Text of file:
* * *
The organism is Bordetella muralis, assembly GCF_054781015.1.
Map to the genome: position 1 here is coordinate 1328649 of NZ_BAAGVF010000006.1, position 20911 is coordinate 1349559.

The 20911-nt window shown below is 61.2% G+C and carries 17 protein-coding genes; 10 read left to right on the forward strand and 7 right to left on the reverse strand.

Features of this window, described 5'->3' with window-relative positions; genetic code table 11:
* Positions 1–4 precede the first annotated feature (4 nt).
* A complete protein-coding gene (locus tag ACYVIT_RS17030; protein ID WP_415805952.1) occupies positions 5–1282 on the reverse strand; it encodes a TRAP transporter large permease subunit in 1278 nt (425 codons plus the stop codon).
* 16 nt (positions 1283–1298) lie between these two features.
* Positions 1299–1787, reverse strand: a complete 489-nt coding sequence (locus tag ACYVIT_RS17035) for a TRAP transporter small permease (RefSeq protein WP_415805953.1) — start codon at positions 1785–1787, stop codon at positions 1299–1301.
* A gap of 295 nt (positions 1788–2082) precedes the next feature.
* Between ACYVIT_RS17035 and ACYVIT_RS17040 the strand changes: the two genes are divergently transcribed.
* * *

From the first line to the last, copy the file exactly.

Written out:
The organism is Bordetella muralis, assembly GCF_054781015.1.
Map to the genome: position 1 here is coordinate 1328649 of NZ_BAAGVF010000006.1, position 20911 is coordinate 1349559.

The 20911-nt window shown below is 61.2% G+C and carries 17 protein-coding genes; 10 read left to right on the forward strand and 7 right to left on the reverse strand.

Features of this window, described 5'->3' with window-relative positions; genetic code table 11:
* Positions 1–4 precede the first annotated feature (4 nt).
* A complete protein-coding gene (locus tag ACYVIT_RS17030; protein ID WP_415805952.1) occupies positions 5–1282 on the reverse strand; it encodes a TRAP transporter large permease subunit in 1278 nt (425 codons plus the stop codon).
* 16 nt (positions 1283–1298) lie between these two features.
* Positions 1299–1787, reverse strand: a complete 489-nt coding sequence (locus tag ACYVIT_RS17035) for a TRAP transporter small permease (RefSeq protein WP_415805953.1) — start codon at positions 1785–1787, stop codon at positions 1299–1301.
* A gap of 295 nt (positions 1788–2082) precedes the next feature.
* Between ACYVIT_RS17035 and ACYVIT_RS17040 the strand changes: the two genes are divergently transcribed.